Tempermental Temperatures

Sunday provided an excellent example of local climatology. It was a very nice day with milder than usual temperatures that ran 10 to 15 degrees above the seasonal average in most areas. The exception was locations around the Chesapeake Bay where winds were light today and water temperatures were running in the upper 30s to near 40 degrees.

The official high temperature recorded at BWI-Marshall, an inland location, was 57 degrees. In Annapolis, at the Naval Academy along the Severn River, the high was 10 degrees cooler at 47 degrees. The near water weather stations at Martin State Airport and the Maryland Science Center peaked out at 48 degrees.

A more regional climatological feature will have an equally dramatic effect on Monday temperatures. An approaching weather system will start to push into an area of high pressure centered near the New England coast. This will generate a reverse “s” shaped warm front to the west and south of the Baltimore area during the morning and afternoon. The air east of the front will be generally cloudy and cooler with easterly winds coming off the ocean. The air west of the front will be warmer with the air coming up from the west and south. This effect is known as “cold air damming”. On Monday Baltimore will be in the cooler air but the “damming” will be relatively short-lived and the front should move to the east Monday night. Sometimes a warm front will stall out and the “cold air damming” will last for a day or two, resulting in chilly, damp and dreary weather.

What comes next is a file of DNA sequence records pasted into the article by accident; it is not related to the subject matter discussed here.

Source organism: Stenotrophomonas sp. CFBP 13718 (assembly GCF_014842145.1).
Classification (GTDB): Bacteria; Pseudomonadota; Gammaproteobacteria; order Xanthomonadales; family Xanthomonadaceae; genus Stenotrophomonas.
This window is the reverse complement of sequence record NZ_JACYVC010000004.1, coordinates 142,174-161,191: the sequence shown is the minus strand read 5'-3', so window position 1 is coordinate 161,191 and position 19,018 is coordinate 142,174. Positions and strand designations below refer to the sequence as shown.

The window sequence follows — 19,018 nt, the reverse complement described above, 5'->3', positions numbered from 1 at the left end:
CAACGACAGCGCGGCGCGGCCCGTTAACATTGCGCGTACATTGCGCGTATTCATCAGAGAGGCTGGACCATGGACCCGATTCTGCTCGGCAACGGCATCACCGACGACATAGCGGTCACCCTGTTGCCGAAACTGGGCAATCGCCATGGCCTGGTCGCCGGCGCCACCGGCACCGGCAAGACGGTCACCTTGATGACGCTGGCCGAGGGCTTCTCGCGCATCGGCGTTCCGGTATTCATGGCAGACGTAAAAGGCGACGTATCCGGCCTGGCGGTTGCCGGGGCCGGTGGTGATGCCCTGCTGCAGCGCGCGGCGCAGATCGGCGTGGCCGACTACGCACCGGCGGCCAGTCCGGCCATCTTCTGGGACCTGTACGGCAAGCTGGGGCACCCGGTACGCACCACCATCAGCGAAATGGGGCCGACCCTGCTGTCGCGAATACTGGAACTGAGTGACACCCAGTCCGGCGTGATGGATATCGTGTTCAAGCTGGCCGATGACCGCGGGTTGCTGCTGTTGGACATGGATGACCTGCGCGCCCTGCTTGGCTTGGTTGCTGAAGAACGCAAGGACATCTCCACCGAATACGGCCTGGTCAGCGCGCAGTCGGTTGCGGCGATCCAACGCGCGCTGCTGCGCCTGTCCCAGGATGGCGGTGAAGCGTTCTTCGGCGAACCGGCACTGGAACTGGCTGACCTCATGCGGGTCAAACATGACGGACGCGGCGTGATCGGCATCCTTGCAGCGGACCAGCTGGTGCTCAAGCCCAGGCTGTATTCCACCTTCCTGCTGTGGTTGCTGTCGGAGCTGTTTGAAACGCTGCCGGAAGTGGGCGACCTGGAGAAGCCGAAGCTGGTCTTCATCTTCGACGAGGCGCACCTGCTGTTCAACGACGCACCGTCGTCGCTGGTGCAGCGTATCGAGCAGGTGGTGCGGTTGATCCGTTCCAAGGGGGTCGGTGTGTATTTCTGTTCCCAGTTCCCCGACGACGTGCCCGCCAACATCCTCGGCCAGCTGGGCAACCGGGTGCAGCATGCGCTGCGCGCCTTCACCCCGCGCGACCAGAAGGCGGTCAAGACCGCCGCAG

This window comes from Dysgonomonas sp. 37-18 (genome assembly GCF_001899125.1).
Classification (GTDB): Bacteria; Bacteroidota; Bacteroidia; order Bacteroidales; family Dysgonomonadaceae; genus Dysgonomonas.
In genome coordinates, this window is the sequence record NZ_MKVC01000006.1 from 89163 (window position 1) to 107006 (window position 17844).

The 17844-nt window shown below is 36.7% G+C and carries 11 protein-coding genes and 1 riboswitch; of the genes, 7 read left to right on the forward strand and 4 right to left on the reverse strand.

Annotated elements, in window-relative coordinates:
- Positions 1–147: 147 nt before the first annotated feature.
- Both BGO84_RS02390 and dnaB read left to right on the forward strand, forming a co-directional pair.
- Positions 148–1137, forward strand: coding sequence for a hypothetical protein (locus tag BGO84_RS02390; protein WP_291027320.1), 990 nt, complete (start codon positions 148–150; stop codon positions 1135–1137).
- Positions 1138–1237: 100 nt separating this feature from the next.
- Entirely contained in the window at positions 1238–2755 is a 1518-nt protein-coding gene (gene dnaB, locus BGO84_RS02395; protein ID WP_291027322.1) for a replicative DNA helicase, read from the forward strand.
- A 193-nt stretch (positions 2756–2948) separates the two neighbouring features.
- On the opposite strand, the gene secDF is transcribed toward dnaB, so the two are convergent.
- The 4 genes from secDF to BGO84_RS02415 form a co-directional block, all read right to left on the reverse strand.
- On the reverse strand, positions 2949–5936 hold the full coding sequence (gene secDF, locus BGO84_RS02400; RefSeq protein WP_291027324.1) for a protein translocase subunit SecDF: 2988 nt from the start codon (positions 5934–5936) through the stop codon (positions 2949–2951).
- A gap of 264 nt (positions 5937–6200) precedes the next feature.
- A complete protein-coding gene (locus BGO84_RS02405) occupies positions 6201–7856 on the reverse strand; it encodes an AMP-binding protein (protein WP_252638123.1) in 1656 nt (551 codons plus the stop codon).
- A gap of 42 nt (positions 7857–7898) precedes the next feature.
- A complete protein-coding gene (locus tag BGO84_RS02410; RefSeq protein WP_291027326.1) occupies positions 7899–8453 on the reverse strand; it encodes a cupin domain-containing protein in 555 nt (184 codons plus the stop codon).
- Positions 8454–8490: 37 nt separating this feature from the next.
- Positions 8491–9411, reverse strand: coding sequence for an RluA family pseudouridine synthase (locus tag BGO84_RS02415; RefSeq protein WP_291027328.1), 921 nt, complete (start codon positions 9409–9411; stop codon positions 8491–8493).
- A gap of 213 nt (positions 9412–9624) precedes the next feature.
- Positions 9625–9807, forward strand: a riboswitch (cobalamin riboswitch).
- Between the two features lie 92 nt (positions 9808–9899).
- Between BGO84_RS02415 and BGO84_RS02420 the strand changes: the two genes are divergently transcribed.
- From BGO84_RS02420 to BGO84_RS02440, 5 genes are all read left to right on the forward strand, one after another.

At the moment most of the computer models are in general agreement that once the warm front slips to the east the area will be in mild air for a couple of days with temperatures running close to 20 degrees above the seasonal average. As is often the case in the weather game, something is often lost when something “good” happens. In this week’s case the warmer temperatures are being pumped into the area by a series of weather disturbances that will increase the chances for rain.

John Collins


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